The reason being, it allows you to eat as much protein as you want. But the problem with this is that protein can be converted into glucose. Which is at odds of keeping you in a state of nutritional ketosis. Because the whole point of being on one of these “low-carb” diets, is to limit glucose in order to achieve a state of ketosis.
And what’s worse is that it puts you into that “no mans land” where you’re straddling a low carb state, while not allowing your body to fully transition into using fat for its’ fuel source. And lastly, Atkins allows the person to up their carbs again after the “induction” phase of the diet. So again, this makes it so that you have, again, a higher chance of being in that “neither this, or that, no mans land.”
How I’m feeling 2 weeks into this diet
I feel amazing.
The first 3 days was a nightmare though.
This is because it takes some time for your body to transition into using fat as the primary fuel source. So I felt weak and I experienced serious mental fog. I couldn’t think straight!
3 days is actually a fairly quick transition. For some, it can take a week or more to fully transition. The reason why my body transitioned quickly was because my diet was on point and I did not skimp on fats. I really loaded it on to encourage my body to start using it over what it’s used to (carbs).
This is where most people mess up with this diet. Because having 70 – 80% of your diet consist of fats is very foreign to the method of eating that most people are used to. It almost feels disgusting because the vast majority of what you’re eating is heavy fats.
What does this look like? I’m taking “fat shots” throughout the day!
So I bought a box of 1000 communion cups. Because they’re exactly 1 TBSP per cup. I keep some at home and some at work. And I drink olive oil and MCT (medium chain triglyceride) oils throughout the day using these cups.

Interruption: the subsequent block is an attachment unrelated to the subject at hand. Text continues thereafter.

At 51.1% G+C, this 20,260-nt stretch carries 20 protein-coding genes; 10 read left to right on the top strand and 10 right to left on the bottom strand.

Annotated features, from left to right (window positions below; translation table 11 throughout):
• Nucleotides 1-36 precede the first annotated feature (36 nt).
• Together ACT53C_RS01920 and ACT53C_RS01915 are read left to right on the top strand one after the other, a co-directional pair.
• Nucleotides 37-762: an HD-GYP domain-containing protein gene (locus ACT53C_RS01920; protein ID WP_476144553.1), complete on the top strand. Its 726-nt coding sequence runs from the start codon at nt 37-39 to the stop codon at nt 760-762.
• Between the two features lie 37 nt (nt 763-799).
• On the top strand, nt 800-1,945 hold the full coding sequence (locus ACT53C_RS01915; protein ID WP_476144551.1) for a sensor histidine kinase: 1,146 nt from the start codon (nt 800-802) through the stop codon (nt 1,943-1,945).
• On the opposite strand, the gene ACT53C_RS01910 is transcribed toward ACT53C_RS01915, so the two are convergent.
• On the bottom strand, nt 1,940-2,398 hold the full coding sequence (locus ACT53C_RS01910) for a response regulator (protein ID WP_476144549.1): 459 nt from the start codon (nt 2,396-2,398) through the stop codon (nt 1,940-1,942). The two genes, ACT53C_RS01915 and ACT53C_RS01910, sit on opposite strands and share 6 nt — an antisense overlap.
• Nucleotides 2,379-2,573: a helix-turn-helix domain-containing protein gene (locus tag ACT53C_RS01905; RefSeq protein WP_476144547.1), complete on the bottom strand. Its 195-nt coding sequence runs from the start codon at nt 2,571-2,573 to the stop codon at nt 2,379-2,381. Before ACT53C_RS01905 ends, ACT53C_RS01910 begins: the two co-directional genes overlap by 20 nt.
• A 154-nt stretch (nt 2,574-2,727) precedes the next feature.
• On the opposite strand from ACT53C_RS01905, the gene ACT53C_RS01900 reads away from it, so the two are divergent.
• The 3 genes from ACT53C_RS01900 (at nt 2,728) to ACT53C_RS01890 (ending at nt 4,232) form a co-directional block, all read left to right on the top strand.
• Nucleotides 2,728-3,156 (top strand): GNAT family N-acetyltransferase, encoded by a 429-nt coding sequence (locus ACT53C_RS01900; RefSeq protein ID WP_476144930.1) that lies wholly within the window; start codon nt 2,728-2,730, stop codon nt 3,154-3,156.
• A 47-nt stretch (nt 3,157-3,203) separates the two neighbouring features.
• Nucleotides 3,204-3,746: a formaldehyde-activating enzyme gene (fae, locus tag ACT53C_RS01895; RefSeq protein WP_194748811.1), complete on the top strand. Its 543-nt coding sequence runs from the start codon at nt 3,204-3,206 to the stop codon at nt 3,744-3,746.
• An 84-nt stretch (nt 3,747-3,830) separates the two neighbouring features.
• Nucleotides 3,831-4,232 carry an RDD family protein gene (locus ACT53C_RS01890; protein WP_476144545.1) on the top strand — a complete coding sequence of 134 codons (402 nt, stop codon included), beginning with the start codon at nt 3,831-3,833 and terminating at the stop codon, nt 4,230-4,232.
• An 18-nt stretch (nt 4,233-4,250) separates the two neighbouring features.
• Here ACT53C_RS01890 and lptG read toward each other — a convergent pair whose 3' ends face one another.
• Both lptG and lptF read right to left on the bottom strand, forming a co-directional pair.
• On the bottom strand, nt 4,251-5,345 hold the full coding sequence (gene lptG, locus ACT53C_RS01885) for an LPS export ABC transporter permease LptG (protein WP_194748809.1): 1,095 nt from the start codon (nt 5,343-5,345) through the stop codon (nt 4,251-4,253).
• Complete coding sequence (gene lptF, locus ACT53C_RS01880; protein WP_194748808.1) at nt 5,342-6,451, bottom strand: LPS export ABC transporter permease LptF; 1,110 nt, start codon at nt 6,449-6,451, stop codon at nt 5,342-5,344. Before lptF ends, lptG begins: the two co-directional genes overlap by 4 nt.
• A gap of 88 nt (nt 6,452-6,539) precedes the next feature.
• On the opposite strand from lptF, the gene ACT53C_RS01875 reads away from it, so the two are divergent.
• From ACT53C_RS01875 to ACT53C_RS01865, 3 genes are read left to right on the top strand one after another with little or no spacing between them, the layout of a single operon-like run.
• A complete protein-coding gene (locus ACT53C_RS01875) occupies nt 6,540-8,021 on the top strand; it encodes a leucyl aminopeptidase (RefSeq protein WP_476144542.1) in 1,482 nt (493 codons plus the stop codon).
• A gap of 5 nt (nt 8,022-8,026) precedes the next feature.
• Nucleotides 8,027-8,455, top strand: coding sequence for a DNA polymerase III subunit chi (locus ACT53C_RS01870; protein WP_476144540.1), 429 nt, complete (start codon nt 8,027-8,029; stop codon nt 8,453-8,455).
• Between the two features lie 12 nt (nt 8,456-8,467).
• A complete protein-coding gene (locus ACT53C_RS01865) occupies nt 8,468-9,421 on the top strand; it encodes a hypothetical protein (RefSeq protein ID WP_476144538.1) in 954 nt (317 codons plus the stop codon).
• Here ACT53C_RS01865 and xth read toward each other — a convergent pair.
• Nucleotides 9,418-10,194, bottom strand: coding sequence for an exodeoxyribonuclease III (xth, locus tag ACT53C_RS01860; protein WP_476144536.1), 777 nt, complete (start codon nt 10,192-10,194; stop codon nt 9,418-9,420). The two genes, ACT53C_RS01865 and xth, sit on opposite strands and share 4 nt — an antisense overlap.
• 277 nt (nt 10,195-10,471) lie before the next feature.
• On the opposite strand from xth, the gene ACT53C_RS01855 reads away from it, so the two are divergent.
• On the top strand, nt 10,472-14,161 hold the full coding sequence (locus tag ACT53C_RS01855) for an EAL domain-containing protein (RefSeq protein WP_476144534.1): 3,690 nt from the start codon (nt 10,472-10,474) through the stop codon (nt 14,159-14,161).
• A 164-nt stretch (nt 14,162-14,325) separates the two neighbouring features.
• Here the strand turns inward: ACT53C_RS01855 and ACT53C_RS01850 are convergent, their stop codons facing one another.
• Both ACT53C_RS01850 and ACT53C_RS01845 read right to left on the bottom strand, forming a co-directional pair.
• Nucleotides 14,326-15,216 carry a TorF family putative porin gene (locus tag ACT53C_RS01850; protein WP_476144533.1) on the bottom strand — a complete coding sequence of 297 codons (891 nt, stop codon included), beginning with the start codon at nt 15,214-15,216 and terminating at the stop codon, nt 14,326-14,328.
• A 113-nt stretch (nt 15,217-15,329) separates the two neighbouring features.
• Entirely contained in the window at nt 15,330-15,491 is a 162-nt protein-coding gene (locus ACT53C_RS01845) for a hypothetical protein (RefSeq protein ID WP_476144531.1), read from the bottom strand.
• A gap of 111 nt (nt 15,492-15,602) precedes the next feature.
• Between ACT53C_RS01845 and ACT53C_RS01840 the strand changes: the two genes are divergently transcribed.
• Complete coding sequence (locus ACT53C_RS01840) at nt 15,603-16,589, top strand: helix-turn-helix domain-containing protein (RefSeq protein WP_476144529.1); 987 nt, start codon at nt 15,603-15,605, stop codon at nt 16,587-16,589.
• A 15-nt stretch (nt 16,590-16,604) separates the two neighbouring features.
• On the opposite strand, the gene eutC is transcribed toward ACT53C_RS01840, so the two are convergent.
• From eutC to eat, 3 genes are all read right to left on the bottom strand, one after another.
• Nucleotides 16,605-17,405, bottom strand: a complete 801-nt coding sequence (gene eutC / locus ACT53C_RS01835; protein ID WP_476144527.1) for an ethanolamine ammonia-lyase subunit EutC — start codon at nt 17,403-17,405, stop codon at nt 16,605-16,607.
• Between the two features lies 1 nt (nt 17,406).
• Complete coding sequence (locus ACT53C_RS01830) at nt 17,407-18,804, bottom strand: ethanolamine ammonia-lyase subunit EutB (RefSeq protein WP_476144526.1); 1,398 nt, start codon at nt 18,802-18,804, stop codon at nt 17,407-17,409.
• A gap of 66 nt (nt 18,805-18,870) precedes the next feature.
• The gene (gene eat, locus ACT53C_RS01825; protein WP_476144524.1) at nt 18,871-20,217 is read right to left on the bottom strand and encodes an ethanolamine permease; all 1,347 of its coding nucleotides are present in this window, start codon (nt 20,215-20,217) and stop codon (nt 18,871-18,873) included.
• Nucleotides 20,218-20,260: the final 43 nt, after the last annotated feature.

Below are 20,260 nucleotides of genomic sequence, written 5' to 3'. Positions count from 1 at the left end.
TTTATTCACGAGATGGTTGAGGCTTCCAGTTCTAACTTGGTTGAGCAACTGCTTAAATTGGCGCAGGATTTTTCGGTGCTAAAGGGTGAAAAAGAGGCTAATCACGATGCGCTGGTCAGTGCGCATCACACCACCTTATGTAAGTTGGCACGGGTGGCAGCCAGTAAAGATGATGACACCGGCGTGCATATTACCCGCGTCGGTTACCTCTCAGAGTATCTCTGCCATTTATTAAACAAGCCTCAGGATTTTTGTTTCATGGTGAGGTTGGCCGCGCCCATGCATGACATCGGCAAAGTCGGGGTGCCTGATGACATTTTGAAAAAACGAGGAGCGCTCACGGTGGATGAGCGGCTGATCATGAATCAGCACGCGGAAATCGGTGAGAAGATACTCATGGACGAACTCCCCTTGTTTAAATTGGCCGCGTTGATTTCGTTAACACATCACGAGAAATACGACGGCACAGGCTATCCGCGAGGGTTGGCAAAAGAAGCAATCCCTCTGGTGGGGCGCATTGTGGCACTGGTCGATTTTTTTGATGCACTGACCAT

I also have heaping scoops of coconut oil in the morning (the oil solidifies in colder temperature; and my house is always cold because I can’t stand it being hot in the house).
Mentally, I haven’t felt this clear-headed in a long time. And it’s so weird to have a sustained clear head all day long. Because usually in the afternoon it starts slowing down. But not on this diet! I feel like I just woke up, all day long.
Two things that’s hard though:
One is it’s hard not eating carbs. It’s been 2 weeks since I’ve eaten any “true” carbs (i.e. starch like pasta or rice, or even fruits with the exception of avocados). And secondly, I can’t sustain a high level of intensity in the gym. My strength hasn’t suffered yet. But if I usually do 10 – 12 reps of heavy squats for example, I can now only do 6 or so.
One thing that’s surprising is that I thought I would be constipated since that’s what most people think when they think of a no-carb diet. But I didn’t experience any of that. The reason being, I’m eating between 2-3 whole avocados a day, which is fairly heavy in fiber. And you’re actually supposed to eat a lot of greens when on this diet (low net-carb greens). So the perception of this diet being all-meat and no-veggies is incorrect. Ideally, the vast majority of what you’re eating on this diet is big salad bowls drenched in olive oil.
All-in-all I’m very happy with how this diet is going, and am excited about the results I will continue to experience. I’ve so far lost an additional 7 or so pounds in the past 2 weeks, I feel great, and I always feel full!
WebMD – What’s a Ketogenic Diet?
Bodybuilding.com – Ketogenic Diet: Your Complete Meal Plan and Supplement Guide
Did you know about this diet? If so, have you tried it before? If yes, share your experience of what it was like being on this diet and if you had good results! If you haven’t done this diet before or you’ve never heard of it prior to this, what kind of diets have you tried in the past; and have any of them worked well? Share your thoughts in the comments below!